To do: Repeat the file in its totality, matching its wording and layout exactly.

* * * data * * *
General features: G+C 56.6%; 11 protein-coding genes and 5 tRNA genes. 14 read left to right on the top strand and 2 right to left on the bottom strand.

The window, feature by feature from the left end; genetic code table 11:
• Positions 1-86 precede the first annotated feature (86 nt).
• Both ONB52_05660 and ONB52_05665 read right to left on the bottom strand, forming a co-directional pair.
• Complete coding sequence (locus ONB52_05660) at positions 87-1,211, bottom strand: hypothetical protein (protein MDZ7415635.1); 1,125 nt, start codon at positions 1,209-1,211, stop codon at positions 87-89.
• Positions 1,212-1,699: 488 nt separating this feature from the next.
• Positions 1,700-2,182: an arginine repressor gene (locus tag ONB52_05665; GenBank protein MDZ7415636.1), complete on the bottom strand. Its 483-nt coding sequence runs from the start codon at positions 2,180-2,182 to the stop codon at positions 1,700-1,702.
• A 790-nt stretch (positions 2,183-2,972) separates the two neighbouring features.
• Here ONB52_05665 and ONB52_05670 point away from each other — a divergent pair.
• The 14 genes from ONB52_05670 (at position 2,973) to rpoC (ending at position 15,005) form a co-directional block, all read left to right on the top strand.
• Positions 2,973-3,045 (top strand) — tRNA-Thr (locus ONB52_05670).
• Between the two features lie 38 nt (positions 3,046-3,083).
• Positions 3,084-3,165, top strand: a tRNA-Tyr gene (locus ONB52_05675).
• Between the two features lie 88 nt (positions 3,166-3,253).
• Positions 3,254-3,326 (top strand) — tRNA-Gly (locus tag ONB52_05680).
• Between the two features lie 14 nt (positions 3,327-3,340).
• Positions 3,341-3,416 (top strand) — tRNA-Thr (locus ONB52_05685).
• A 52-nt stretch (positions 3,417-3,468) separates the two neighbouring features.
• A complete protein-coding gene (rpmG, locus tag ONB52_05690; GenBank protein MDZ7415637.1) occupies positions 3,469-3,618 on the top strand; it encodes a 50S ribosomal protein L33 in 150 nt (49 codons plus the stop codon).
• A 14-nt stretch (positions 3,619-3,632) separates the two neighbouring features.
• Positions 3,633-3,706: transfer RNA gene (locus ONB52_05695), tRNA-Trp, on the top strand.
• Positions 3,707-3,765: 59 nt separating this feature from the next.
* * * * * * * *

General features: G+C 56.6%; 11 protein-coding genes and 5 tRNA genes. 14 read left to right on the top strand and 2 right to left on the bottom strand.

The window, feature by feature from the left end; genetic code table 11:
• Positions 1-86 precede the first annotated feature (86 nt).
• Both ONB52_05660 and ONB52_05665 read right to left on the bottom strand, forming a co-directional pair.
• Complete coding sequence (locus ONB52_05660) at positions 87-1,211, bottom strand: hypothetical protein (protein MDZ7415635.1); 1,125 nt, start codon at positions 1,209-1,211, stop codon at positions 87-89.
• Positions 1,212-1,699: 488 nt separating this feature from the next.
• Positions 1,700-2,182: an arginine repressor gene (locus tag ONB52_05665; GenBank protein MDZ7415636.1), complete on the bottom strand. Its 483-nt coding sequence runs from the start codon at positions 2,180-2,182 to the stop codon at positions 1,700-1,702.
• A 790-nt stretch (positions 2,183-2,972) separates the two neighbouring features.
• Here ONB52_05665 and ONB52_05670 point away from each other — a divergent pair.
• The 14 genes from ONB52_05670 (at position 2,973) to rpoC (ending at position 15,005) form a co-directional block, all read left to right on the top strand.
• Positions 2,973-3,045 (top strand) — tRNA-Thr (locus ONB52_05670).
• Between the two features lie 38 nt (positions 3,046-3,083).
• Positions 3,084-3,165, top strand: a tRNA-Tyr gene (locus ONB52_05675).
• Between the two features lie 88 nt (positions 3,166-3,253).
• Positions 3,254-3,326 (top strand) — tRNA-Gly (locus tag ONB52_05680).
• Between the two features lie 14 nt (positions 3,327-3,340).
• Positions 3,341-3,416 (top strand) — tRNA-Thr (locus ONB52_05685).
• A 52-nt stretch (positions 3,417-3,468) separates the two neighbouring features.
• A complete protein-coding gene (rpmG, locus tag ONB52_05690; GenBank protein MDZ7415637.1) occupies positions 3,469-3,618 on the top strand; it encodes a 50S ribosomal protein L33 in 150 nt (49 codons plus the stop codon).
• A 14-nt stretch (positions 3,619-3,632) separates the two neighbouring features.
• Positions 3,633-3,706: transfer RNA gene (locus ONB52_05695), tRNA-Trp, on the top strand.
• Positions 3,707-3,765: 59 nt separating this feature from the next.